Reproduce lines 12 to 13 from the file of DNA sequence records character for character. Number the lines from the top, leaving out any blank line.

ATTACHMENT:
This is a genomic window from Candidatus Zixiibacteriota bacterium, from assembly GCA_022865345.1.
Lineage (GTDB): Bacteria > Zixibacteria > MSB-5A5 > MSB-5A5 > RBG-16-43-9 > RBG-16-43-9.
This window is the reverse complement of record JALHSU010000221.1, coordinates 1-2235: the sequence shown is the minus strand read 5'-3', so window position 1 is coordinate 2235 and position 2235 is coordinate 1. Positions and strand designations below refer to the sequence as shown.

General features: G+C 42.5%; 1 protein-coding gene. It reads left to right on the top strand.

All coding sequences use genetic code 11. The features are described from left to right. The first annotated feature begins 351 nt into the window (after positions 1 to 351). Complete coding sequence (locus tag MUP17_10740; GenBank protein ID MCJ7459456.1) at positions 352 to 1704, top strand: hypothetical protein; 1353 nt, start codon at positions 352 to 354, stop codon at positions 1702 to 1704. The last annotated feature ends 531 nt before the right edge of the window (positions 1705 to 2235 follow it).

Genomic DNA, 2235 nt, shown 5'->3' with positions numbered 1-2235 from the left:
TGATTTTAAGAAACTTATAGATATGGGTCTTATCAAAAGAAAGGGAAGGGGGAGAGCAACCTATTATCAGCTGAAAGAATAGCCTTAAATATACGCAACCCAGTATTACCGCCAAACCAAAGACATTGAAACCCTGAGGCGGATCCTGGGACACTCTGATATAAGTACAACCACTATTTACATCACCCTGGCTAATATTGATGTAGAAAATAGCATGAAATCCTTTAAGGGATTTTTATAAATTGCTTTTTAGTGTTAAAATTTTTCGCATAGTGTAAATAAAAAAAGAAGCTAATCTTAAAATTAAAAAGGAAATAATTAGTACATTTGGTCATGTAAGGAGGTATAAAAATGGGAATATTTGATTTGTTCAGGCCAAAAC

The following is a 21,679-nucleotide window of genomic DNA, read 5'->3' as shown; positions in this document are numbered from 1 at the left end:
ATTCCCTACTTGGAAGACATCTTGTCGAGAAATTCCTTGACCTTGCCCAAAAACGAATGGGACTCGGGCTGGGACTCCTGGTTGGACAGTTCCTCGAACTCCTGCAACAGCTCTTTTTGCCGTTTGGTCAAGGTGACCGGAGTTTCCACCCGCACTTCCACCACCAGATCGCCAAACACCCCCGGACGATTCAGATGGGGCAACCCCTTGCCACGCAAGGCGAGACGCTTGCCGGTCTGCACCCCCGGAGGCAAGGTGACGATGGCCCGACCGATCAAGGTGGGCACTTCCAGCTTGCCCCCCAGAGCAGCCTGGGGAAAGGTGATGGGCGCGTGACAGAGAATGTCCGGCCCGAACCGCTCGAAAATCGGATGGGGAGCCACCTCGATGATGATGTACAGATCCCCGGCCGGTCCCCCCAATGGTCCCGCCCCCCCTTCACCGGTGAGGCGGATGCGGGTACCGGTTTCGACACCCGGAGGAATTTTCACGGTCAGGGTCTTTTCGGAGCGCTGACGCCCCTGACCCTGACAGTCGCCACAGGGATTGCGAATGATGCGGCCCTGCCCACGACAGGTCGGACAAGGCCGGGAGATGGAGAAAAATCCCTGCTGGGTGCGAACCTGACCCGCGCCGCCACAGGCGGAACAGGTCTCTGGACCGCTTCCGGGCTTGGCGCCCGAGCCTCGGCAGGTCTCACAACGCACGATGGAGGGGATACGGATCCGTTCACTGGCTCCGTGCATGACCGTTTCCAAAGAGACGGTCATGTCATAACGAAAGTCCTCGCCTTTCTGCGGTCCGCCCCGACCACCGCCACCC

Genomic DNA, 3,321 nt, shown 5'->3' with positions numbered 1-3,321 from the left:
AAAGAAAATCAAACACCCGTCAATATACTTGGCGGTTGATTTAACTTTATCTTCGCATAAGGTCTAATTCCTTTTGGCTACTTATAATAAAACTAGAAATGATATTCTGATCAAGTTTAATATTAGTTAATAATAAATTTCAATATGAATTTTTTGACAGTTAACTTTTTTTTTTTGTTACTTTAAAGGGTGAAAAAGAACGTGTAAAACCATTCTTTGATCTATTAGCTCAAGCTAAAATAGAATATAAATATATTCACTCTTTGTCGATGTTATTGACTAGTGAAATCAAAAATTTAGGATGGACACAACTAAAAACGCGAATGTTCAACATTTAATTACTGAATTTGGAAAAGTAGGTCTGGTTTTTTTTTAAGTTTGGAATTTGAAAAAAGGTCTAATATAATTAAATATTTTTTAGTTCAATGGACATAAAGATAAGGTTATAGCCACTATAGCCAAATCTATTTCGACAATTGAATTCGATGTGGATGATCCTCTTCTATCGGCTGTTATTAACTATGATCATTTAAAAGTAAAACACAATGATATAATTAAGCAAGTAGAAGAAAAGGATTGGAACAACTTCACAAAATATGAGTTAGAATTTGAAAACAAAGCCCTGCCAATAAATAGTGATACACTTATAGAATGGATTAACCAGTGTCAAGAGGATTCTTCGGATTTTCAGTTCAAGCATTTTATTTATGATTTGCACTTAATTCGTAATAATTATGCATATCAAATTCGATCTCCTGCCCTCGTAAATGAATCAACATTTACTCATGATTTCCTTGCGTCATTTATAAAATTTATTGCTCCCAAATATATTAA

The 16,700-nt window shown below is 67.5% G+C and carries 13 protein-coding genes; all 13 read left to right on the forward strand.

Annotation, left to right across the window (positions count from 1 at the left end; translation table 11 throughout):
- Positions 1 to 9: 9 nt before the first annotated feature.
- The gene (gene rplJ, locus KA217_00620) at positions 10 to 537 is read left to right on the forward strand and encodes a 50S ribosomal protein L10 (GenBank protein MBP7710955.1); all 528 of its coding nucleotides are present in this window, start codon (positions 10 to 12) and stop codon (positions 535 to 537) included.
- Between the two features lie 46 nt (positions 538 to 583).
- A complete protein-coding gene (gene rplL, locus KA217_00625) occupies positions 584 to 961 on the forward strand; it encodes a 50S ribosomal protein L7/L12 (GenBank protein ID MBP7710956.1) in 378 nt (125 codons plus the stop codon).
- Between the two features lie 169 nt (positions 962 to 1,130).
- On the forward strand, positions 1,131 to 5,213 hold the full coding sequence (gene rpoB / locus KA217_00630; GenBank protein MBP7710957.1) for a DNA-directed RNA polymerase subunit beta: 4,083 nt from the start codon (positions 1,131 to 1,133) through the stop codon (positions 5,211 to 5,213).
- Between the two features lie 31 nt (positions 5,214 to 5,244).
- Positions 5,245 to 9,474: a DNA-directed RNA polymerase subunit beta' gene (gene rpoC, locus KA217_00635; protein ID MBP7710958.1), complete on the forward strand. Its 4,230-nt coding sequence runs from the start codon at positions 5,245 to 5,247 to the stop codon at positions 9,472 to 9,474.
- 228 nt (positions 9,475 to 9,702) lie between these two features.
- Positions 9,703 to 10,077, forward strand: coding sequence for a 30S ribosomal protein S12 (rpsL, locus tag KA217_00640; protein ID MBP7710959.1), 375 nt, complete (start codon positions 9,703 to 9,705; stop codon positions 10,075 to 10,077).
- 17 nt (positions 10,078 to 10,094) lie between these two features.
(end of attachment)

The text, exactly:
The 16,700-nt window shown below is 67.5% G+C and carries 13 protein-coding genes; all 13 read left to right on the forward strand.

Annotation, left to right across the window (positions count from 1 at the left end; translation table 11 throughout):